Indian violin icon and composer Dr. L. Subramaniam has collaborated with Carnatic music legends like Chembai Vaidyanatha Bhagavatar, Semmangudi Srinivasa Iyer, and M. Balamuralikrishna, as well as Western classical music, jazz, and pop stars, such as Yehudi Menuhin, Stéphane Grappelli, Jean-Pierre Rampal, Herbie Hancock, and George Harrison.
The Houston Symphony will now join that impressive list when it performs the World Premiere of Subramaniam’s Mahatma Symphony on Saturday, August 6 at the Hobby Center – in a co-presentation with the Indo-American Association, one of Houston’s longest-running Indian arts organizations.
The new work – and its occasion – are special for a number of reasons.
“This particular concert has great significance because we are commemorating the 75th year of India’s Independence in 2022,” said Radhika Day, a member of the Indo-American Association’s Board of Directors.
August 15 is India’s national Independence Day, marking the end of British rule in 1947 and its establishment as a free and sovereign nation.
The Mahatma Symphony musically traces the life and works of Mahatma Gandhi, considered the “father of India” who used nonviolent resistance to advance the Indian Independence movement – and one of the 20th century’s most influential political and spiritual leaders.
“The Mahatma Symphony was specially commissioned by IAA, and Dr. L. Subramaniam himself is presenting the world premiere in Houston,” Day said. “It is also the first time that the Houston Symphony has collaborated with an Indian organization.”
Day says IAA is “honored and proud” of the partnership, which will bring not only Subramaniam to Houston, but also his wife, the major Bollywood playback singer and classical Indian vocalist Kavita Krishnamurti (featured in the Mahatma Symphony), and guest conductor Ankush Kumar Bahl (Music Director of the Omaha Symphony).
That concert, Celebrating 75 Years of India’s Independence, also features performances by an Indian ensemble alongside the orchestra, the Houston Symphony Chorus, and Subramaniam as the soloist in his violin concerto Shanti Priya.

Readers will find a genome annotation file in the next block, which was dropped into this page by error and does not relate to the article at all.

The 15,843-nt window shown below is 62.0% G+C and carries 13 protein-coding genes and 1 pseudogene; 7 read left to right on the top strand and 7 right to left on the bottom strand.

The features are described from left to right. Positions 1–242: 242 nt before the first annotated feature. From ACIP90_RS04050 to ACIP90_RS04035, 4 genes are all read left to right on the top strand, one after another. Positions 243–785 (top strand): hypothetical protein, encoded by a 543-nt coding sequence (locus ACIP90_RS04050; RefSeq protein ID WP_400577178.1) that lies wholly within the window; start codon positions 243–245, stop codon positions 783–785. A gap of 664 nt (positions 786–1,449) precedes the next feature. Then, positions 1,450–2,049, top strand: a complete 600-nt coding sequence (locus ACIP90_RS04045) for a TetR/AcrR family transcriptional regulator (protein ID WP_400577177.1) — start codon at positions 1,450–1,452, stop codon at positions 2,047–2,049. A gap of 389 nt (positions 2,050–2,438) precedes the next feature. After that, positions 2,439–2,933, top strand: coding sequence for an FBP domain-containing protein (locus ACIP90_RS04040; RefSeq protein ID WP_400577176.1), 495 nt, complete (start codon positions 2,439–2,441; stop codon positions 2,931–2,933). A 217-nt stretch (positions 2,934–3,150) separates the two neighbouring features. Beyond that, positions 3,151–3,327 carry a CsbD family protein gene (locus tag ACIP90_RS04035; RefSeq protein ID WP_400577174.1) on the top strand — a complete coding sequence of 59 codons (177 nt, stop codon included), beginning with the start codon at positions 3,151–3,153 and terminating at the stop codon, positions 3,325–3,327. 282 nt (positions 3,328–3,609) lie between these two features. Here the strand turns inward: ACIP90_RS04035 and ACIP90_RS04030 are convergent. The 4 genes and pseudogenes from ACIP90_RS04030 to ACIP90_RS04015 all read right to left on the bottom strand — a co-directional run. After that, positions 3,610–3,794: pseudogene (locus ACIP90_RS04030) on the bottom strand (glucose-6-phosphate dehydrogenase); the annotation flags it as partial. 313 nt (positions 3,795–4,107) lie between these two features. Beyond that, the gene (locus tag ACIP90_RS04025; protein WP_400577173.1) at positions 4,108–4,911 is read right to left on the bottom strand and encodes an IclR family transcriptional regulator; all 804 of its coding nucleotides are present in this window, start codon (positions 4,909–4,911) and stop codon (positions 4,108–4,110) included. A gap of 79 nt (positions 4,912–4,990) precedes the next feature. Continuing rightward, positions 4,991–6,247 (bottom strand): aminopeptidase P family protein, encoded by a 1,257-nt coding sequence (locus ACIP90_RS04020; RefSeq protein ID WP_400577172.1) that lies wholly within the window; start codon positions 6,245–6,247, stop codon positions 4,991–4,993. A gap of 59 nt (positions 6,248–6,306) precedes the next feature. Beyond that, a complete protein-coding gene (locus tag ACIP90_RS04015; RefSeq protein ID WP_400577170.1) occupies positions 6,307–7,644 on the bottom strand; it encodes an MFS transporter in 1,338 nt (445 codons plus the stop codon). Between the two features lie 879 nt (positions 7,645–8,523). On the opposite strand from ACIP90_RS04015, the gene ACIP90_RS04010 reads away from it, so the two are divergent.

John Mangum, Executive Director and CEO of the Houston Symphony, calls the first-time collaboration – and the opportunity to work with Subramaniam – an “inspiration.”
“We wanted to partner with [the Indo-American Association] because of their commitment to celebrating the best in Indian performing arts and culture,” Mangum said.
The collaboration has given both organizations a chance to reach into each other’s audiences, he says, and to share music cross-culturally at the highest levels.
“We’re so excited to be able to present the world premiere,” he said. “Dr. Subramaniam has written for some of the world’s great orchestras – the New York Philharmonic, the London Symphony Orchestra – and we’re honored to join their ranks.”
Houston is only the first stop for the Mahatma Symphony, which will travel to European performances this fall – including concerts in Milan, Bologna, and Madrid.
Mangum thinks the work will resonate with audiences in Houston and, he hopes, around the world – perhaps especially in our current moment of international conflict and political tensions.
“It’s a wonderful way to celebrate Gandhi’s message of nonviolence, change through peaceful protest, and dignity and equality in music,” he said. “And it gives us a chance to come together and reflect on how his message is as relevant now as ever.”